Hyaluronic acid is a special skin care ingredient that has been praised for its ability to retain skin moisture and produce healthy, dewy skin. Previous research even suggests that hyaluronic acid from the inside can help reverse premature skin aging caused by ultraviolet (UV) exposure.
Recently, some TikTok users have started raving about hyaluronic acid for another reason: its supposed ability to transform hair from dry and brittle to healthy and shiny.
“I saw a TikTok that said hair oil doesn’t moisturize hair, only water does. So I tried hyaluronic acid!” wrote TikTok influencer Kaitlyn Boyer in August 2021 in a video that has been viewed more than 3.7 million times. Starting with the damaged strands, she says that she wet her hair and applied the hyaluronic acid-based product The Ordinary’s Hyaluronic Acid 2% + B5 at night. After one night her hair looks noticeably healthier and after two nights she notices a “big difference”. After two weeks, she claims her hair is “much more manageable”, revealing that her stylist also asked what products she was using.
Muneeb Shah, DO, a fourth-year physician at Campbell University in Buies Creek, North Carolina and a social influencer who calls himself “Derm Doctor” on TikTok backed up Boyer’s claims with a viral video that has more than 10 million views. “Hyaluronic acid is a powerful humectant, meaning it holds about 1,000 times its weight in water,” she said, calling it “an excellent moisturizer for hair and skin.”
Should you also be using hyaluronic acid on your hair?
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How does hyaluronic acid serum work?
Daniel Belkin MD, a New York-based dermatologist and board-certified dermatologic surgeon with the New York Dermatology Group, echoes Dr. Shah, saying that the hyaluronic acid molecule can bind up to 1,000 times its weight in water, making it a highly effective humectant, a molecule that absorbs or retains hydration.” .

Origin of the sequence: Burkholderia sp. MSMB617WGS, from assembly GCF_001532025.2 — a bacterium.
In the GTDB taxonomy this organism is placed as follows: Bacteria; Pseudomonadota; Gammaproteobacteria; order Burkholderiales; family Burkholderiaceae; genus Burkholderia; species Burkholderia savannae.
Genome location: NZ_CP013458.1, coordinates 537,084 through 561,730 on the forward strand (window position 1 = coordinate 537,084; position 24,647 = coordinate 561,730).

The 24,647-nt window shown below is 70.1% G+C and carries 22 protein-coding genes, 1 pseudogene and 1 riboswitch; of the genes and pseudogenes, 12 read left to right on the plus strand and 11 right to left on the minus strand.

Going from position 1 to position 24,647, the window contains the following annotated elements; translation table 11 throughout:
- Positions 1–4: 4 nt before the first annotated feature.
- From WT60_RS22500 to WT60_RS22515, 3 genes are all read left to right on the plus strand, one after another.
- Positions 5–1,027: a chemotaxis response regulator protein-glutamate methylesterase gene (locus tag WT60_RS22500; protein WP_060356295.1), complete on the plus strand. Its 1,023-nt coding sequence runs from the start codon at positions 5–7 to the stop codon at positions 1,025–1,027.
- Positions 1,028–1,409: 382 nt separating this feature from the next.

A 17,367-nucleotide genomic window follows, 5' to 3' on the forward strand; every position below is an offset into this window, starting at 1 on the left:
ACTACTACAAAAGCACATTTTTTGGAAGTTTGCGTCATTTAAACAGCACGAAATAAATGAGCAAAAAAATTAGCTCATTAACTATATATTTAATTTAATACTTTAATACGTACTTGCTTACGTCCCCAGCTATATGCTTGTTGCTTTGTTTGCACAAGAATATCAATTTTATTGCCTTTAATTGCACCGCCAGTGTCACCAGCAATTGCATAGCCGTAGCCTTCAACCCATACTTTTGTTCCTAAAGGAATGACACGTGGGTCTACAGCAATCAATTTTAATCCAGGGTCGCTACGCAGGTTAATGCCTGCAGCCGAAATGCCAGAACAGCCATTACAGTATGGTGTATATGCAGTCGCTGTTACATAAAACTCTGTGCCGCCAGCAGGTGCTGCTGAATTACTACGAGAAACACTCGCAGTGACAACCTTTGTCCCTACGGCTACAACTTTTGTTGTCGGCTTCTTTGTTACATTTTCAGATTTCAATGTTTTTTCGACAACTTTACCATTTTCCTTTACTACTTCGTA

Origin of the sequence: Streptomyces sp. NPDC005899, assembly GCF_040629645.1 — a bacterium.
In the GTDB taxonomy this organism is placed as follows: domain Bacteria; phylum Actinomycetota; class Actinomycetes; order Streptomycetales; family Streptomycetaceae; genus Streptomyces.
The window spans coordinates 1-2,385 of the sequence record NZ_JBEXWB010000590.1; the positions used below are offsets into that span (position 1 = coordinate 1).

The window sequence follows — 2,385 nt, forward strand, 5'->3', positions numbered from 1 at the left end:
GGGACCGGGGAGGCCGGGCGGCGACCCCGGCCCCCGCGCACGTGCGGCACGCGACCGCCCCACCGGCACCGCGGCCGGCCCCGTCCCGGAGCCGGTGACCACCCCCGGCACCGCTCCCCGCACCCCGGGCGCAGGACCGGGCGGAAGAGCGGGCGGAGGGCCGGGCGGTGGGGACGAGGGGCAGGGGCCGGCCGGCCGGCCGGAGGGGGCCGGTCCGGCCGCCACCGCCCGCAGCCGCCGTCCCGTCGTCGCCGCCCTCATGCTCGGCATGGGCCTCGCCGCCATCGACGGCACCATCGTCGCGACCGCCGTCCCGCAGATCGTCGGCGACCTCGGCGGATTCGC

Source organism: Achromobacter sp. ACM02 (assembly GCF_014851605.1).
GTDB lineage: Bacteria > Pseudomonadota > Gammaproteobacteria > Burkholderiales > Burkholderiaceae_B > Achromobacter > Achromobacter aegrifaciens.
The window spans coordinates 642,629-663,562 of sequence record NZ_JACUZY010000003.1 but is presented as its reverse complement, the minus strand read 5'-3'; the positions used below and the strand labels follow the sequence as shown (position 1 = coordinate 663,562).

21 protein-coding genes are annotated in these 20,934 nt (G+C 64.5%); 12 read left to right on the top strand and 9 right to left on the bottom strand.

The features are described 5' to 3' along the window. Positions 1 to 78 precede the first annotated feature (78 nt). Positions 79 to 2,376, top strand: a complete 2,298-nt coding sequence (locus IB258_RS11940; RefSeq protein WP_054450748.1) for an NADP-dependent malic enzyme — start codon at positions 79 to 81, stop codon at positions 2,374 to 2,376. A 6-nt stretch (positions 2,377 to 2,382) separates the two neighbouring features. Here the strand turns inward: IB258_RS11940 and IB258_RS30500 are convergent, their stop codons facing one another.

Board-certified dermatologist Joshua Zeichner, assistant professor and director of cosmetic and clinical dermatology at Mount Sinai Hospital in New York, says hyaluronic acid is a staple in skin care, but he’s seen it become more common. recently in hair care products.
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Is the effect of hyaluronic acid on the hair the same as on the skin?
Each hair strand is made up of layered proteins, including a keratin strand, as well as structural components such as matrix macrofibrils, cortex, and finally cuticle scales, arranged in a sequence, says Ava Shamban, board certified medical doctor. a dermatologist in Los Angeles.
Healthy, vibrant, shiny hair has smooth, flat cuticles and moisture is tight, says Dr. shambaani. On the other hand, in the case of damaged or dull-looking supports, the hair shaft is dried and the scales on top are lifted, causing the hair to become brittle. Hair is porous and exposed to excessive washing, repeated heat treatment such as blow-drying and environmental factors can cause damage.
When hyaluronic acid is applied to the hair, it “draws moisture from the environment and pulls it into the hair and holds it — like soaking water in a sponge, it expands,” Shamban explains.
And since hyaluronic acid is already established as an excellent skin care agent, hyaluronic acid is also good for the scalp, Shamban points out. The main difference between the scalp and the rest of the skin is that the scalp has thousands of terminal hair follicles that grow hair strands. The scalp also has a larger sebum network than the rest of the skin. Shamban says this network is similar to a subway system, working in stages that release and collect oil, which is used to nourish the skin to coat, hydrate, soften and protect.